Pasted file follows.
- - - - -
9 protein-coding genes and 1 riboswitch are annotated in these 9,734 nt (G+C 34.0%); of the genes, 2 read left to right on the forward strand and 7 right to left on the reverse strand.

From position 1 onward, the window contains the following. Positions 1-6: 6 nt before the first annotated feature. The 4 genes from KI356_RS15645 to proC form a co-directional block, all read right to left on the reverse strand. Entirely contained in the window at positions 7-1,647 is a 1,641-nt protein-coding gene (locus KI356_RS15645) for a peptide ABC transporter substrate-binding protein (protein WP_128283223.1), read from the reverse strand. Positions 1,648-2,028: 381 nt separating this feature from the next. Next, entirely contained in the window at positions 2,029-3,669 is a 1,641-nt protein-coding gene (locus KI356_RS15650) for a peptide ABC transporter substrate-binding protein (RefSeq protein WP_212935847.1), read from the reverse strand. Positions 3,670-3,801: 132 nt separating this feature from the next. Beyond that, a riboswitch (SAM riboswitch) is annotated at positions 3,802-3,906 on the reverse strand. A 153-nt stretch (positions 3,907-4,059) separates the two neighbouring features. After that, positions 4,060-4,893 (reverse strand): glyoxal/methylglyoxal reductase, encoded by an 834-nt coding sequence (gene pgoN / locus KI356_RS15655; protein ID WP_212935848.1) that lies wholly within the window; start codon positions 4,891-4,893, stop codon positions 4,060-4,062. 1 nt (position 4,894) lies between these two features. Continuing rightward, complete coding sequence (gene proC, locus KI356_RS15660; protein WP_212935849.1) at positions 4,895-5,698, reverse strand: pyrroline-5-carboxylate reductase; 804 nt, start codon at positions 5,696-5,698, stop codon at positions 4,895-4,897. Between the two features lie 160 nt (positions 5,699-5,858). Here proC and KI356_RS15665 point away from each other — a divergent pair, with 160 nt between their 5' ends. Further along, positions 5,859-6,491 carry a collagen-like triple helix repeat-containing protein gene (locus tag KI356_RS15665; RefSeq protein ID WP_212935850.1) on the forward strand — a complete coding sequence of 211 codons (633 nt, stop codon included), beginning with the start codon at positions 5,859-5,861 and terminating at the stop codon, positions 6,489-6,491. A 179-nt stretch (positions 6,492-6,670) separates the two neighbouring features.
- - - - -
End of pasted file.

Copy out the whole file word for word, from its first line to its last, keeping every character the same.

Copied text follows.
9 protein-coding genes and 1 riboswitch are annotated in these 9,734 nt (G+C 34.0%); of the genes, 2 read left to right on the forward strand and 7 right to left on the reverse strand.

From position 1 onward, the window contains the following. Positions 1-6: 6 nt before the first annotated feature. The 4 genes from KI356_RS15645 to proC form a co-directional block, all read right to left on the reverse strand. Entirely contained in the window at positions 7-1,647 is a 1,641-nt protein-coding gene (locus KI356_RS15645) for a peptide ABC transporter substrate-binding protein (protein WP_128283223.1), read from the reverse strand. Positions 1,648-2,028: 381 nt separating this feature from the next. Next, entirely contained in the window at positions 2,029-3,669 is a 1,641-nt protein-coding gene (locus KI356_RS15650) for a peptide ABC transporter substrate-binding protein (RefSeq protein WP_212935847.1), read from the reverse strand. Positions 3,670-3,801: 132 nt separating this feature from the next. Beyond that, a riboswitch (SAM riboswitch) is annotated at positions 3,802-3,906 on the reverse strand. A 153-nt stretch (positions 3,907-4,059) separates the two neighbouring features. After that, positions 4,060-4,893 (reverse strand): glyoxal/methylglyoxal reductase, encoded by an 834-nt coding sequence (gene pgoN / locus KI356_RS15655; protein ID WP_212935848.1) that lies wholly within the window; start codon positions 4,891-4,893, stop codon positions 4,060-4,062. 1 nt (position 4,894) lies between these two features. Continuing rightward, complete coding sequence (gene proC, locus KI356_RS15660; protein WP_212935849.1) at positions 4,895-5,698, reverse strand: pyrroline-5-carboxylate reductase; 804 nt, start codon at positions 5,696-5,698, stop codon at positions 4,895-4,897. Between the two features lie 160 nt (positions 5,699-5,858). Here proC and KI356_RS15665 point away from each other — a divergent pair, with 160 nt between their 5' ends. Further along, positions 5,859-6,491 carry a collagen-like triple helix repeat-containing protein gene (locus tag KI356_RS15665; RefSeq protein ID WP_212935850.1) on the forward strand — a complete coding sequence of 211 codons (633 nt, stop codon included), beginning with the start codon at positions 5,859-5,861 and terminating at the stop codon, positions 6,489-6,491. A 179-nt stretch (positions 6,492-6,670) separates the two neighbouring features.